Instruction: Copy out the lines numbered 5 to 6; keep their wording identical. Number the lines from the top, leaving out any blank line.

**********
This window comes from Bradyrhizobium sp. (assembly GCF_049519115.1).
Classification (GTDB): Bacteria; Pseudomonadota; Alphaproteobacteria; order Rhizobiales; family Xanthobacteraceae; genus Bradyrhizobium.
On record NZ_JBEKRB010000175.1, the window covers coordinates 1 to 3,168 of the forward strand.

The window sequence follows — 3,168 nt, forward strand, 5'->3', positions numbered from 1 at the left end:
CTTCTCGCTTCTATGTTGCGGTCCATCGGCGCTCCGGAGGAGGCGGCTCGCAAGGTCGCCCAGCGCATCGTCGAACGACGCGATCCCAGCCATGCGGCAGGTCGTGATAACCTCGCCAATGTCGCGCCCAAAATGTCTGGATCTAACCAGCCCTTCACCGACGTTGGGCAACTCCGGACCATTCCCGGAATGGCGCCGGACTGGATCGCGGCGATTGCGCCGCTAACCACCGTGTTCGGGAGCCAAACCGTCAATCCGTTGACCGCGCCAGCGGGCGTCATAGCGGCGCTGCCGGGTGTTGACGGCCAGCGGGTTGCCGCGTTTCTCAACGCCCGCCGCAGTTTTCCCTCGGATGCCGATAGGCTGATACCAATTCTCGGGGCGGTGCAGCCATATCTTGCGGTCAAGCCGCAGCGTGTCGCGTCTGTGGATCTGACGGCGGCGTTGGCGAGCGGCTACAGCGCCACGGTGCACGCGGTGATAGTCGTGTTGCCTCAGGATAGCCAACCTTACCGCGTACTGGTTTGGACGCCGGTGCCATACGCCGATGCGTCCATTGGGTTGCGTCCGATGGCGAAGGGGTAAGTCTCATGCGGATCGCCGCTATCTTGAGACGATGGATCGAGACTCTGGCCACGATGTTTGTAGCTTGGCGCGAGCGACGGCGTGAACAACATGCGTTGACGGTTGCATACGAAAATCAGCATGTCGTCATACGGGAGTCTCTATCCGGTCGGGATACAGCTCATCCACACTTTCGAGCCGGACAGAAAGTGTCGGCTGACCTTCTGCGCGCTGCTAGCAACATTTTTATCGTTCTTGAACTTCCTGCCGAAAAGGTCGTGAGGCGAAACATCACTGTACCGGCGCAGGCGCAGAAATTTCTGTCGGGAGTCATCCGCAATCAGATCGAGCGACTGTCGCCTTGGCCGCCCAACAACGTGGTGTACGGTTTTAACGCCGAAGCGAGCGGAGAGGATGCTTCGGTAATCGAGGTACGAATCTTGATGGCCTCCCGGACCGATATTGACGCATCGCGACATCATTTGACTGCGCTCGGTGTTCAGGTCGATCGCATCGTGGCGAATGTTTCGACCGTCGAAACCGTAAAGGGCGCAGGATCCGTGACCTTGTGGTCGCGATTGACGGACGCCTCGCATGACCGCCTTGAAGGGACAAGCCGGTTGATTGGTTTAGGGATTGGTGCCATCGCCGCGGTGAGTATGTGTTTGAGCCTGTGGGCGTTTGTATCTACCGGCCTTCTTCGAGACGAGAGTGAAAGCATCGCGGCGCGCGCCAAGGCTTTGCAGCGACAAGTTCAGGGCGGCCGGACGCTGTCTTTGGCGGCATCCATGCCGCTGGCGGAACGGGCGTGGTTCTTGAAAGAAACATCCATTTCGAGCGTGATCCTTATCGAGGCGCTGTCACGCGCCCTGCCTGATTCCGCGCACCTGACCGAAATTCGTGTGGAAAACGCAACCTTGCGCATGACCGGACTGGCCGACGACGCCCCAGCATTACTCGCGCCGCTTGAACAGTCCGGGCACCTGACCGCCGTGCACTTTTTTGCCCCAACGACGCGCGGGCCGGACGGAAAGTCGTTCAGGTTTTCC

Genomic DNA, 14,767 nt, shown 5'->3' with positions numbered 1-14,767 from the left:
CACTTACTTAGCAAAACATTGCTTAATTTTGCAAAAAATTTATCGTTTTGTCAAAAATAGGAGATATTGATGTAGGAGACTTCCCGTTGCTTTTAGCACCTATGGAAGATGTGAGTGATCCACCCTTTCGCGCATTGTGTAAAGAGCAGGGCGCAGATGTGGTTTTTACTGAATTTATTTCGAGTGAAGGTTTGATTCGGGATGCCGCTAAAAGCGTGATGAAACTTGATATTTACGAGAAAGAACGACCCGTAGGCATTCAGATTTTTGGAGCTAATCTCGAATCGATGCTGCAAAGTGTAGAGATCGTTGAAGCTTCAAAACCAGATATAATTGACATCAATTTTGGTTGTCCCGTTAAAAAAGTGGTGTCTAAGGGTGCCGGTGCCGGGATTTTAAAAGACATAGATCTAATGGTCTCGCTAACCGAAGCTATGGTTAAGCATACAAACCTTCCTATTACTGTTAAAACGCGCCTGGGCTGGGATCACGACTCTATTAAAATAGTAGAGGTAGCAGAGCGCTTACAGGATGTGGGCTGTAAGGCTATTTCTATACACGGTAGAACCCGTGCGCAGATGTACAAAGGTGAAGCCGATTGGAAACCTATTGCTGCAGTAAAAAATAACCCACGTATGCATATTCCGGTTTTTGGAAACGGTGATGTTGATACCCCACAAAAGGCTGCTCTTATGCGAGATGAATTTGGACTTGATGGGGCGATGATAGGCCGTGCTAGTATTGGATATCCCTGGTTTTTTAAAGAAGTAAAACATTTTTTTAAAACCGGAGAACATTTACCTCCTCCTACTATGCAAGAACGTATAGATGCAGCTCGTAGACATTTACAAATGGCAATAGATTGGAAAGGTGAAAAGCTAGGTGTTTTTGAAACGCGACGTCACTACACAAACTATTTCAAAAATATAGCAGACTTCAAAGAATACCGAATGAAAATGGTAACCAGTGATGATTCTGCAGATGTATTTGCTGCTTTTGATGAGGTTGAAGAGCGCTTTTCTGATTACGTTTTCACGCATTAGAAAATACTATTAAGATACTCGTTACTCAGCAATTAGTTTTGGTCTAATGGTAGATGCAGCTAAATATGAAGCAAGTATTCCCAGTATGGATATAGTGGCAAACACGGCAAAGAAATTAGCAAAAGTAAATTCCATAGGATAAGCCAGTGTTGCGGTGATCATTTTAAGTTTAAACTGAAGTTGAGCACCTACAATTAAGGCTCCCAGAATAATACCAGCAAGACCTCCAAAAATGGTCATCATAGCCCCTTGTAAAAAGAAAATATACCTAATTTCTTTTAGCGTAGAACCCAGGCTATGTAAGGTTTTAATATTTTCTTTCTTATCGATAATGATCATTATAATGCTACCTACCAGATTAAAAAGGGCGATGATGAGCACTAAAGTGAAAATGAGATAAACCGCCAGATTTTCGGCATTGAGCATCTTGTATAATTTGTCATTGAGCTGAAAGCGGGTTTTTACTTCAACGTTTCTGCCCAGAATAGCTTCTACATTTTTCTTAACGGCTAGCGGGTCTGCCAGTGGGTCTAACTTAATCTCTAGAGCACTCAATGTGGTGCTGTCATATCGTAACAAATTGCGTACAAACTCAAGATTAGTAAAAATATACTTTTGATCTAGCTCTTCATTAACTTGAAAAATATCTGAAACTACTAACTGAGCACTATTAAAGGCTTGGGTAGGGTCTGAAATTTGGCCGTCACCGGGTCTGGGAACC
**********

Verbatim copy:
CTTCTCGCTTCTATGTTGCGGTCCATCGGCGCTCCGGAGGAGGCGGCTCGCAAGGTCGCCCAGCGCATCGTCGAACGACGCGATCCCAGCCATGCGGCAGGTCGTGATAACCTCGCCAATGTCGCGCCCAAAATGTCTGGATCTAACCAGCCCTTCACCGACGTTGGGCAACTCCGGACCATTCCCGGAATGGCGCCGGACTGGATCGCGGCGATTGCGCCGCTAACCACCGTGTTCGGGAGCCAAACCGTCAATCCGTTGACCGCGCCAGCGGGCGTCATAGCGGCGCTGCCGGGTGTTGACGGCCAGCGGGTTGCCGCGTTTCTCAACGCCCGCCGCAGTTTTCCCTCGGATGCCGATAGGCTGATACCAATTCTCGGGGCGGTGCAGCCATATCTTGCGGTCAAGCCGCAGCGTGTCGCGTCTGTGGATCTGACGGCGGCGTTGGCGAGCGGCTACAGCGCCACGGTGCACGCGGTGATAGTCGTGTTGCCTCAGGATAGCCAACCTTACCGCGTACTGGTTTGGACGCCGGTGCCATACGCCGATGCGTCCATTGGGTTGCGTCCGATGGCGAAGGGGTAAGTCTCATGCGGATCGCCGCTATCTTGAGACGATGGATCGAGACTCTGGCCACGATGTTTGTAGCTTGGCGCGAGCGACGGCGTGAACAACATGCGTTGACGGTTGCATACGAAAATCAGCATGTCGTCATACGGGAGTCTCTATCCGGTCGGGATACAGCTCATCCACACTTTCGAGCCGGACAGAAAGTGTCGGCTGACCTTCTGCGCGCTGCTAGCAACATTTTTATCGTTCTTGAACTTCCTGCCGAAAAGGTCGTGAGGCGAAACATCACTGTACCGGCGCAGGCGCAGAAATTTCTGTCGGGAGTCATCCGCAATCAGATCGAGCGACTGTCGCCTTGGCCGCCCAACAACGTGGTGTACGGTTTTAACGCCGAAGCGAGCGGAGAGGATGCTTCGGTAATCGAGGTACGAATCTTGATGGCCTCCCGGACCGATATTGACGCATCGCGACATCATTTGACTGCGCTCGGTGTTCAGGTCGATCGCATCGTGGCGAATGTTTCGACCGTCGAAACCGTAAAGGGCGCAGGATCCGTGACCTTGTGGTCGCGATTGACGGACGCCTCGCATGACCGCCTTGAAGGGACAAGCCGGTTGATTGGTTTAGGGATTGGTGCCATCGCCGCGGTGAGTATGTGTTTGAGCCTGTGGGCGTTTGTATCTACCGGCCTTCTTCGAGACGAGAGTGAAAGCATCGCGGCGCGCGCCAAGGCTTTGCAGCGACAAGTTCAGGGCGGCCGGACGCTGTCTTTGGCGGCATCCATGCCGCTGGCGGAACGGGCGTGGTTCTTGAAAGAAACATCCATTTCGAGCGTGATCCTTATCGAGGCGCTGTCACGCGCCCTGCCTGATTCCGCGCACCTGACCGAAATTCGTGTGGAAAACGCAACCTTGCGCATGACCGGACTGGCCGACGACGCCCCAGCATTACTCGCGCCGCTTGAACAGTCCGGGCACCTGACCGCCGTGCACTTTTTTGCCCCAACGACGCGCGGGCCGGACGGAAAGTCGTTCAGGTTTTCC

Genomic DNA, 14,767 nt, shown 5'->3' with positions numbered 1-14,767 from the left: